LGBT community in Vietnam tries to promote positive portrayal in media


Media coverage of LGBT events in Vietnam often reinforces stigmas of gay people as sick or depraved, or simply as individuals who have gone astray. The LGBT group Trung Tam ICS aims to construct an alternative image of LGBT people as strong, confident members of society who live full lives as ordinary citizens.

In early March, a Vietnamese court ruled that two men were guilty in the murder of an LGBT person, sentencing one to death by firing squad and the other to life imprisonment. The media’s coverage of the event was one that ICS believed to be misconstrued.

“We at ICS view this case as a fight against crime, in which our Criminal Code was enforced regardless of the victim’s sexual orientation or behavior,” a spokesperson for ICS told 429Magazine.

“ICS has been working a lot on building a fair and positive image of LGBT in the media, and we’re afraid that this piece of news might add a touch of stereotype to biased audience who still think homosexuality is a ‘social evil’. Some could read the article and assume that people who get into same-sex relationships do so for sex or money, not to mention the Vietnamese headline used for this case tended to attract readers towards the fact of victim being ‘a gay customer.’”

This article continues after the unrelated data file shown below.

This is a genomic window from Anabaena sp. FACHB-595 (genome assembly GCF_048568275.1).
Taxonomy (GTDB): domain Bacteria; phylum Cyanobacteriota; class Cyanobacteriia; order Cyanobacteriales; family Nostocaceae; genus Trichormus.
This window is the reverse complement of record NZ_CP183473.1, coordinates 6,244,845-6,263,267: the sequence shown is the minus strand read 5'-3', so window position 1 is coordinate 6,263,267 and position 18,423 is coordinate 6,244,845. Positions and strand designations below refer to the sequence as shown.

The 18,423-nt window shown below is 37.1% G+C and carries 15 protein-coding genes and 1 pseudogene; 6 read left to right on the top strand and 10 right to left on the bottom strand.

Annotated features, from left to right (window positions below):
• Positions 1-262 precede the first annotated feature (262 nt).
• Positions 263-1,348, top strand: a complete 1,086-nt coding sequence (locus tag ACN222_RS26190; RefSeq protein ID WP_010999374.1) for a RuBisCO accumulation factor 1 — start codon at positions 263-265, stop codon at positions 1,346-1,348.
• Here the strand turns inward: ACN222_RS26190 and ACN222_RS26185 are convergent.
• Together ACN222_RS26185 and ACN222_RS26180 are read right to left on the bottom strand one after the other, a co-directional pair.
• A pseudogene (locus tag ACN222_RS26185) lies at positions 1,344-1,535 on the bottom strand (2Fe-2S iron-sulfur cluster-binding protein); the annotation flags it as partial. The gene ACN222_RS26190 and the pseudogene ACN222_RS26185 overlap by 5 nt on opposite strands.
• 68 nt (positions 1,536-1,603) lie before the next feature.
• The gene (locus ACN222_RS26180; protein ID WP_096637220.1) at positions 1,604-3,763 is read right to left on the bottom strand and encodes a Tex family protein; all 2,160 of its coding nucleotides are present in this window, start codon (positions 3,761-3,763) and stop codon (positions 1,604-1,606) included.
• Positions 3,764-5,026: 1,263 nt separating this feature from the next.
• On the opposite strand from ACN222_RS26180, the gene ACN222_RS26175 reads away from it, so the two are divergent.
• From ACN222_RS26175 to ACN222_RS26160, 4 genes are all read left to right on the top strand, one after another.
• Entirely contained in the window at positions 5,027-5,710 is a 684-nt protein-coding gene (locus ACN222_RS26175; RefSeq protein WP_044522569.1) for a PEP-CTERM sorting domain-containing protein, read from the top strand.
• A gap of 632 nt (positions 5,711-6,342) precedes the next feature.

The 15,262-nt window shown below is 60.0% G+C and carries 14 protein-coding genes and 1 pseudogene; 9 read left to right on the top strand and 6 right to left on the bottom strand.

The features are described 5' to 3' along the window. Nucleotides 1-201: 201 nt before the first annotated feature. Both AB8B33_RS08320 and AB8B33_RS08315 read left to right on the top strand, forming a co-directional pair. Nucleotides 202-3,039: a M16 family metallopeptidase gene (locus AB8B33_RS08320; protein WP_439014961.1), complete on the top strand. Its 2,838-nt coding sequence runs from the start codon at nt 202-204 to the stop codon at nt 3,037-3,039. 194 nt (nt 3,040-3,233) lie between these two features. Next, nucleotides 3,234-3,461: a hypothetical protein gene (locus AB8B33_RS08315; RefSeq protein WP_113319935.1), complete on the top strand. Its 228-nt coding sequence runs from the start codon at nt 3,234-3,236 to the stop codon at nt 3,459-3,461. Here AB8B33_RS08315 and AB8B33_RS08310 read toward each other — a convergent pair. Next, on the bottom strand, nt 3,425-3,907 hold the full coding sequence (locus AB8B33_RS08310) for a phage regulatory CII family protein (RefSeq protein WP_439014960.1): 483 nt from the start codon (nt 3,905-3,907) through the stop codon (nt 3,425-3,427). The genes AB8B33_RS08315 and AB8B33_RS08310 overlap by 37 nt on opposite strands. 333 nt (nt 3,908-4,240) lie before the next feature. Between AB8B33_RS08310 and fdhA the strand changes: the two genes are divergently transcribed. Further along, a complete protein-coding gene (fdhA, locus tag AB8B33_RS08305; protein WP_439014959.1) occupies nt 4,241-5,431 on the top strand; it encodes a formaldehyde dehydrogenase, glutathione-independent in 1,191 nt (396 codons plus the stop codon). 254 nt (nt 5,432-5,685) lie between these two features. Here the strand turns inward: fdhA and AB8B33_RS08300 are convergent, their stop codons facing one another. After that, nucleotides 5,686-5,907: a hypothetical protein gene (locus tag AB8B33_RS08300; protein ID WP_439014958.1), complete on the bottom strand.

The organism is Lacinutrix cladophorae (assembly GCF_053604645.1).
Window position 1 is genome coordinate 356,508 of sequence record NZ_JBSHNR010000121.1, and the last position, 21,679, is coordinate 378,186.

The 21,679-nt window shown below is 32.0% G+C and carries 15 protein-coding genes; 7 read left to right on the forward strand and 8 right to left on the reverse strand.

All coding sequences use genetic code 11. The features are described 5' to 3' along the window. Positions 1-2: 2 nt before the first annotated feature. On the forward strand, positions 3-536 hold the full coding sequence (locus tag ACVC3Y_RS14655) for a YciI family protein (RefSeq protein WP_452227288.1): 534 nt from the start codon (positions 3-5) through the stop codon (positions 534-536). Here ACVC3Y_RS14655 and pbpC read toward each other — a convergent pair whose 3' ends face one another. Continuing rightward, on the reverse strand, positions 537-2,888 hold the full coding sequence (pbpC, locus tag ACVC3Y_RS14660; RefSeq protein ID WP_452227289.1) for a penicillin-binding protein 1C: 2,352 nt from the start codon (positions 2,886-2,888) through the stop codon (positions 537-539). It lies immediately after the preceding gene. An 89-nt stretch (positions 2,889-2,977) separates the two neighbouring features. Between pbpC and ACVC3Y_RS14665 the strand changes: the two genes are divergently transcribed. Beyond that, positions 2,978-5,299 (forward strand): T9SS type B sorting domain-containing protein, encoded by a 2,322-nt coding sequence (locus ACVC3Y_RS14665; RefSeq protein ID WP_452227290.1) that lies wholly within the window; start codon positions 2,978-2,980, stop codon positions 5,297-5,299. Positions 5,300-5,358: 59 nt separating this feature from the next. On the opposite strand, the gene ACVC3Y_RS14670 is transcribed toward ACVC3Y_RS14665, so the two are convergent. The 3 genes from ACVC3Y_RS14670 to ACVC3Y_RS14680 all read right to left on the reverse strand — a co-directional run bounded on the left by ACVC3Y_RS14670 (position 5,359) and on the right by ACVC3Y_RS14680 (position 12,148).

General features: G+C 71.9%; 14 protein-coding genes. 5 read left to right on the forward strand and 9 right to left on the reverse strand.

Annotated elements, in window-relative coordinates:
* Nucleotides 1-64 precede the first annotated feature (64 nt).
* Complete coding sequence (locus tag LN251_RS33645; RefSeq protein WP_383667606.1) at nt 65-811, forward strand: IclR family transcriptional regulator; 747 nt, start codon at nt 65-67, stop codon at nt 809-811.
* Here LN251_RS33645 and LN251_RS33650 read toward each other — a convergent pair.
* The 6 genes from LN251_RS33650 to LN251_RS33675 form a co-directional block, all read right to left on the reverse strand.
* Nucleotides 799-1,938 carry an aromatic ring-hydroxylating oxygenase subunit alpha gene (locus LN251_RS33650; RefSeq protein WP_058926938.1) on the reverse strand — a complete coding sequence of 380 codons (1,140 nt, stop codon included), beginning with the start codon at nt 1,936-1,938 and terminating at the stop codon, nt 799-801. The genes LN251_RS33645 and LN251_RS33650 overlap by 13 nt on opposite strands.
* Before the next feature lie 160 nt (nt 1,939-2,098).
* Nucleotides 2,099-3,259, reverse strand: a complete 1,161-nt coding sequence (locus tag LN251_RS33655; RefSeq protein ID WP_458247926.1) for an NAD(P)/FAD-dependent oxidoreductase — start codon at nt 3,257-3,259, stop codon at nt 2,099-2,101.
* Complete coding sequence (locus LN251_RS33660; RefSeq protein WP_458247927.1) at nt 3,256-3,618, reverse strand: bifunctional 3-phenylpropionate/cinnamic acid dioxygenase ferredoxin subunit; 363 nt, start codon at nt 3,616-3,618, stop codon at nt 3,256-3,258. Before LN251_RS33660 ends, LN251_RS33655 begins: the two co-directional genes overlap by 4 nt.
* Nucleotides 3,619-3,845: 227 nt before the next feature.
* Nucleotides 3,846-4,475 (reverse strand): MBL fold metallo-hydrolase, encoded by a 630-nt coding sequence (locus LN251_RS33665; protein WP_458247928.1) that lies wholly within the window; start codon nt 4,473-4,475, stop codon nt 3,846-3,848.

For ICS, the question of how to improve the public image in Vietnam has been a difficult one to answer.

“In Vietnam we pursue the work of public education and building an open space for dialogues between LGBT and non-LGBT people. We think most of stigma and discrimination among our people, including government officials, stem from an environment of heteronormativity and ignorance. Stigma against LGBT is less common in large cities and young generations, while the most popular source of LGBT intolerance come from their own families,” added the spokesperson.

At the same time, Vietnam has made increasing strides to embrace LGBT rights publicly. Last August, the country held its first gay pride parade in Hanoi. There are no laws against male and male or female and female sex.

Last July, the country’s Justice Minister launched a ‘consultation’ to legalize same sex marriage, which if enacted, would be the first in Asia.


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